1-2 of 2 results  for:

  • 300 BCE–CE 500 x
  • Medieval Art x
Clear all

Article

Jessica Savage

Hoard of late 4th-century silver objects discovered in the year 1793 by workmen digging at the foot of the Esquiline Hill in Rome. In 1930, the first reliable inventory of the treasure was taken. What is currently identified as the Esquiline Treasure remains split between three museums—in London (British Museum), Naples (Museo Archeologico Nazionale), and Paris (Musée de Petit Palais)—with a speculative corpus of 61 objects. The greater part of the treasure, 59 objects, was acquired by the British Museum in 1866 (all items discussed are in the British Museum).

The principal components of the treasure are thought to be wedding gifts, or perhaps a dowry, for the high-ranking Roman couple Turcius Secundus and Projecta Turcii. These include a silver-gilt repousée toilet casket, known as the Projecta Casket, decorated with the busts of the couple and pagan themes. A Latin inscription on the lid translated as ‘Secundus and Projecta, live in Christ’ proves the casket was made for a Christian union. The dome-shaped Muse Casket, an elaborate silver repousée circular container, was likely made for holding perfume bottles and is decorated with figures associated with the arts and learning. Four furniture ornaments, or ...

Article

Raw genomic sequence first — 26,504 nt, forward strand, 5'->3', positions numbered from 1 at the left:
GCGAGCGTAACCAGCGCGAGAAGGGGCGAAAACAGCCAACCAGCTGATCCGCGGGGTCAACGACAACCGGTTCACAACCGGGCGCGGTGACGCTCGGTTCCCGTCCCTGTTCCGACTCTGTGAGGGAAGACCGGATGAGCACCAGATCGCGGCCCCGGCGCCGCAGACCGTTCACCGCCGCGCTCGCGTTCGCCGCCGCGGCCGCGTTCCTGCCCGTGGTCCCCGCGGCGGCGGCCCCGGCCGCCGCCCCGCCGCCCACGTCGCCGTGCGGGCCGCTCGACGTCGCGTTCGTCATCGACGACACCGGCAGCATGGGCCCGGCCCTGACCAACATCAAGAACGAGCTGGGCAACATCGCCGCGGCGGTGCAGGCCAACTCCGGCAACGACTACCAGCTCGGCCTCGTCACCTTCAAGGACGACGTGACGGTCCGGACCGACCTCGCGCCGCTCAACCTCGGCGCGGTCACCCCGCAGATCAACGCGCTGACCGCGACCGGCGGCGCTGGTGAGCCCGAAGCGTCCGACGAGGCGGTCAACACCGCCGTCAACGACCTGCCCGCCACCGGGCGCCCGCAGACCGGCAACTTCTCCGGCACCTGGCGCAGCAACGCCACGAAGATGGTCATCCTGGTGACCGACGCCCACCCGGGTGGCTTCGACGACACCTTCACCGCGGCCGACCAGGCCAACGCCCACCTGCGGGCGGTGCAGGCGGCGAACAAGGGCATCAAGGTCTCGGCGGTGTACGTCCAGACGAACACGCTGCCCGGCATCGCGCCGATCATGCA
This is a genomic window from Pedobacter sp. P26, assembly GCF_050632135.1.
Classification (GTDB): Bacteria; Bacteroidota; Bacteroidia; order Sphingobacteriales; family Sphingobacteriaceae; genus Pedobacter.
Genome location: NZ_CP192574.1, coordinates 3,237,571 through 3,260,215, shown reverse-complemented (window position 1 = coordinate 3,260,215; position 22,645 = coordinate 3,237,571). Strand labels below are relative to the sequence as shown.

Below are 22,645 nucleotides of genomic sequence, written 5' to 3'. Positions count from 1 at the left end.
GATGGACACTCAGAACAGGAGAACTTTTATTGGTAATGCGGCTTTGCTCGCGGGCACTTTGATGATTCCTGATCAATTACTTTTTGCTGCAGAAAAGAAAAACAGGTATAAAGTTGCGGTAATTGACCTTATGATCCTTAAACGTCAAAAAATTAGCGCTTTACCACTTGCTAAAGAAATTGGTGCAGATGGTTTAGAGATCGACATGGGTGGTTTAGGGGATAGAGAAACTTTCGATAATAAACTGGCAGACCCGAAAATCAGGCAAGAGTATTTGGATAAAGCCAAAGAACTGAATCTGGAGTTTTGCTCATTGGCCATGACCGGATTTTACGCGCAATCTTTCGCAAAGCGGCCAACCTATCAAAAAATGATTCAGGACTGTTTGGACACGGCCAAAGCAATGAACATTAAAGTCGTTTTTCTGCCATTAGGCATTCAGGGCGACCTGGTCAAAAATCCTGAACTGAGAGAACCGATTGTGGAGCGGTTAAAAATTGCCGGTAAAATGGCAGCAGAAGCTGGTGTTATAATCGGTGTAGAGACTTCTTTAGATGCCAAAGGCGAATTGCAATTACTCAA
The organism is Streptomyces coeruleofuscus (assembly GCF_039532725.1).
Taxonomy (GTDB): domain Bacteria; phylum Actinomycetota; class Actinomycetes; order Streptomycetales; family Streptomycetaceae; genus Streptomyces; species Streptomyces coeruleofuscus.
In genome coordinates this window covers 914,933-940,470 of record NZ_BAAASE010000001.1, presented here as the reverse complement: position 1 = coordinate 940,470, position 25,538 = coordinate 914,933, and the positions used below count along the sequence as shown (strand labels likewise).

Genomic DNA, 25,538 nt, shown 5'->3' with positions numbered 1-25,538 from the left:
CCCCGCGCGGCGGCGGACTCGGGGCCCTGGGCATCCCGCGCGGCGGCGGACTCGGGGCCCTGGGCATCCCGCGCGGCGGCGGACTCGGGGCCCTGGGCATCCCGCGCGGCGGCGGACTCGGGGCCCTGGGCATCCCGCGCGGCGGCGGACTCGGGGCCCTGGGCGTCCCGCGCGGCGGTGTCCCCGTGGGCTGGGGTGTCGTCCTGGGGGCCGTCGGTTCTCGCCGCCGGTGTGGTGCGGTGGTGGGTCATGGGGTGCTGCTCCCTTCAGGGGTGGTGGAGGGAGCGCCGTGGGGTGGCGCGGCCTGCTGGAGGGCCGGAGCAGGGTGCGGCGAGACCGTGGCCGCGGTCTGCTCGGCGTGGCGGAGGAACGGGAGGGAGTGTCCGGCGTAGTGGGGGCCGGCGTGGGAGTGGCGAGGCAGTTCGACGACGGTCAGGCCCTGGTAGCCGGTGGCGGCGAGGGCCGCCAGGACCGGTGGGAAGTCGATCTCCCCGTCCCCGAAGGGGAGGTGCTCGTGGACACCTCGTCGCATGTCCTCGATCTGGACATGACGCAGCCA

In its most general sense, spolia (pl., from Lat. spolium: ‘plunder’) denotes all artifacts re-employed in secondary contexts, from building blocks reused in a wall to pagan gems mounted on a Christian reliquary. It is a matter of debate whether this broad application of the term is justified, or whether it should be restricted to the relatively small subset of reused objects that were taken or ‘stripped’ (like spoils) from their original context, rather than found, purchased, inherited or otherwise acquired by non-violent means. It is likewise debated when the use of spolia should be considered meaningful, if at all. Arnold Esch defined five possible motives for using spolia: convenience, profanation, Christianization, political legitimation and aesthetic attraction. Michael Greenhalgh has argued for reducing the motives to three (at least with regard to marble): pragmatism, aesthetics and ideology; while Finbarr Barry Flood cautioned against reductive interpretations generated by any taxonomy, insisting that reused objects are mutable in meaning and capable of multiple interpretations during their life cycle....